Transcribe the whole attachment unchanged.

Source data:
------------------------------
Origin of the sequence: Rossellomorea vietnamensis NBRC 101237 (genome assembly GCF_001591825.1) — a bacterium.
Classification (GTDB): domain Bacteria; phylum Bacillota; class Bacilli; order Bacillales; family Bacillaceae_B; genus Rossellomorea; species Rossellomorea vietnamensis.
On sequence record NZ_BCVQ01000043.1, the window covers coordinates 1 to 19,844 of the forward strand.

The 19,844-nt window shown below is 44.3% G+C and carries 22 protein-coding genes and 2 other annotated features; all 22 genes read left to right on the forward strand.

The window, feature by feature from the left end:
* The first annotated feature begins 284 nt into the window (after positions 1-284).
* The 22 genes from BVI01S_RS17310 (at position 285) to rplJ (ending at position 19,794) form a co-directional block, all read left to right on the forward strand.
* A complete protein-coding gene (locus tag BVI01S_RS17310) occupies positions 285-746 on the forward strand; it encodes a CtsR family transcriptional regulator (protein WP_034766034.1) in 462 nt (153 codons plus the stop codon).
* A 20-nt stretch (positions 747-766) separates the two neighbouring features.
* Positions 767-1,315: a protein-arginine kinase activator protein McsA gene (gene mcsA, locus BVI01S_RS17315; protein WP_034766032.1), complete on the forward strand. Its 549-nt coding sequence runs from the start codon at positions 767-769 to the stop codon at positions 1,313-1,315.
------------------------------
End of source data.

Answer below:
Origin of the sequence: Rossellomorea vietnamensis NBRC 101237 (genome assembly GCF_001591825.1) — a bacterium.
Classification (GTDB): domain Bacteria; phylum Bacillota; class Bacilli; order Bacillales; family Bacillaceae_B; genus Rossellomorea; species Rossellomorea vietnamensis.
On sequence record NZ_BCVQ01000043.1, the window covers coordinates 1 to 19,844 of the forward strand.

The 19,844-nt window shown below is 44.3% G+C and carries 22 protein-coding genes and 2 other annotated features; all 22 genes read left to right on the forward strand.

The window, feature by feature from the left end:
* The first annotated feature begins 284 nt into the window (after positions 1-284).
* The 22 genes from BVI01S_RS17310 (at position 285) to rplJ (ending at position 19,794) form a co-directional block, all read left to right on the forward strand.
* A complete protein-coding gene (locus tag BVI01S_RS17310) occupies positions 285-746 on the forward strand; it encodes a CtsR family transcriptional regulator (protein WP_034766034.1) in 462 nt (153 codons plus the stop codon).
* A 20-nt stretch (positions 747-766) separates the two neighbouring features.
* Positions 767-1,315: a protein-arginine kinase activator protein McsA gene (gene mcsA, locus BVI01S_RS17315; protein WP_034766032.1), complete on the forward strand. Its 549-nt coding sequence runs from the start codon at positions 767-769 to the stop codon at positions 1,313-1,315.